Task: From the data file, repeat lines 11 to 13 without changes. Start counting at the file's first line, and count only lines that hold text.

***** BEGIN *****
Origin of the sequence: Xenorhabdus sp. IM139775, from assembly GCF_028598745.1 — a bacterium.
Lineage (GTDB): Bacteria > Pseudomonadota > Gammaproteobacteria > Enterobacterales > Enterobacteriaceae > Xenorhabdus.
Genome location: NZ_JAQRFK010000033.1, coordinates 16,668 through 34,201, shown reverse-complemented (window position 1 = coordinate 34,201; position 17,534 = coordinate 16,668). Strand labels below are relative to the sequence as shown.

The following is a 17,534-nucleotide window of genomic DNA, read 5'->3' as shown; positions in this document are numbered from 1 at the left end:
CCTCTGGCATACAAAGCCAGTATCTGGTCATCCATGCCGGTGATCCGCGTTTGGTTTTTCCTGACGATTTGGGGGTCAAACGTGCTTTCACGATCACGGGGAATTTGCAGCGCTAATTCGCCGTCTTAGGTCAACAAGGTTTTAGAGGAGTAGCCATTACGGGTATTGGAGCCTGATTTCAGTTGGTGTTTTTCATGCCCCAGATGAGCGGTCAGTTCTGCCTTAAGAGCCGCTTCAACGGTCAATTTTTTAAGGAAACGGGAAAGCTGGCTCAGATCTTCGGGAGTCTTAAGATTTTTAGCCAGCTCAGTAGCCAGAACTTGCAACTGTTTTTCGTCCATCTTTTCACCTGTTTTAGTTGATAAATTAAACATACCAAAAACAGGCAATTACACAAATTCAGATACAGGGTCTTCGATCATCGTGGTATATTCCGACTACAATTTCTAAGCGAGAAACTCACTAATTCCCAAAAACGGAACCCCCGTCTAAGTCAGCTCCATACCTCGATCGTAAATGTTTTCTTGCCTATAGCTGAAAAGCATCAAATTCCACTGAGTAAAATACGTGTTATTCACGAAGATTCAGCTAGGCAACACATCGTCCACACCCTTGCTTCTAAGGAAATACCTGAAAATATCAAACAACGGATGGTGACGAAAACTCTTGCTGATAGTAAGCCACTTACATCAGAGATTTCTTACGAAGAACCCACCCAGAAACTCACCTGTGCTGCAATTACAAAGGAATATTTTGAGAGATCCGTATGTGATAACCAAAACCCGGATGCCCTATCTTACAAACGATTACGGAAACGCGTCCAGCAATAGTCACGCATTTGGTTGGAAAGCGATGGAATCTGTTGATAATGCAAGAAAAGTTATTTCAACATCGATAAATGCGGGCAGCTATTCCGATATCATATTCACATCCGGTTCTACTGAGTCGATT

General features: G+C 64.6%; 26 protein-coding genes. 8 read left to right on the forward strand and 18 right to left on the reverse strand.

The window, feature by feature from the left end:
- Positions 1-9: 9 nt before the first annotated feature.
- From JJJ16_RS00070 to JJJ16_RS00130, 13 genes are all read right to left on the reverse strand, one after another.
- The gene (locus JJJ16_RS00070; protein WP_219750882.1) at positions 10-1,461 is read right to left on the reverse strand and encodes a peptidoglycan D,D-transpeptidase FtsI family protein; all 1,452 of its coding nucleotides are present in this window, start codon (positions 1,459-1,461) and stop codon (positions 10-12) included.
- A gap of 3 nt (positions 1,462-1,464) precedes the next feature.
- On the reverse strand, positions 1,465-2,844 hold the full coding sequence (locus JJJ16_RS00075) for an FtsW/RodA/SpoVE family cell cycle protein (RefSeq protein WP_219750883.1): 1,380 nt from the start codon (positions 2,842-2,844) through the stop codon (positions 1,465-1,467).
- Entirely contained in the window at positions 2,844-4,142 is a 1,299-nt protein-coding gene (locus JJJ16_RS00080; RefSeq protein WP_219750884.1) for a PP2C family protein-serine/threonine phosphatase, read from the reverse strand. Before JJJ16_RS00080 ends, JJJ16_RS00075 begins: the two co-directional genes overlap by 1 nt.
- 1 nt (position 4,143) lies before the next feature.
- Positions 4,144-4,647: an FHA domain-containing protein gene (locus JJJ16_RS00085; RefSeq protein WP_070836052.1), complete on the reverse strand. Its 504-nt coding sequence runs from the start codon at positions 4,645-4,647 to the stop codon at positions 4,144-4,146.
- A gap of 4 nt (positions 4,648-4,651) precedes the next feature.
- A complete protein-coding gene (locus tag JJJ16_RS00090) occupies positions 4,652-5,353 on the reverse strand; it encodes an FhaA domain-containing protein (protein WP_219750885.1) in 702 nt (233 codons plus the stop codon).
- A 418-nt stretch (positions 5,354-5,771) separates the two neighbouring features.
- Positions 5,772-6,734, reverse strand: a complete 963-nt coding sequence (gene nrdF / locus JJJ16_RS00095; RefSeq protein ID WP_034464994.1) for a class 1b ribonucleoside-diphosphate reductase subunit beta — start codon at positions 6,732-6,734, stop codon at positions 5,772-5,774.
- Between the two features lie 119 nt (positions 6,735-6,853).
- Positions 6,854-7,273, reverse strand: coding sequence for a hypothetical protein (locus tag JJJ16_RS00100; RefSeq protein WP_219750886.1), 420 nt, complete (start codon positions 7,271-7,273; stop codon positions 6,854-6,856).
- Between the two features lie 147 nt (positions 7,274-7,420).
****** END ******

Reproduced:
- A gap of 3 nt (positions 1,462-1,464) precedes the next feature.
- On the reverse strand, positions 1,465-2,844 hold the full coding sequence (locus JJJ16_RS00075) for an FtsW/RodA/SpoVE family cell cycle protein (RefSeq protein WP_219750883.1): 1,380 nt from the start codon (positions 2,842-2,844) through the stop codon (positions 1,465-1,467).
- Entirely contained in the window at positions 2,844-4,142 is a 1,299-nt protein-coding gene (locus JJJ16_RS00080; RefSeq protein WP_219750884.1) for a PP2C family protein-serine/threonine phosphatase, read from the reverse strand. Before JJJ16_RS00080 ends, JJJ16_RS00075 begins: the two co-directional genes overlap by 1 nt.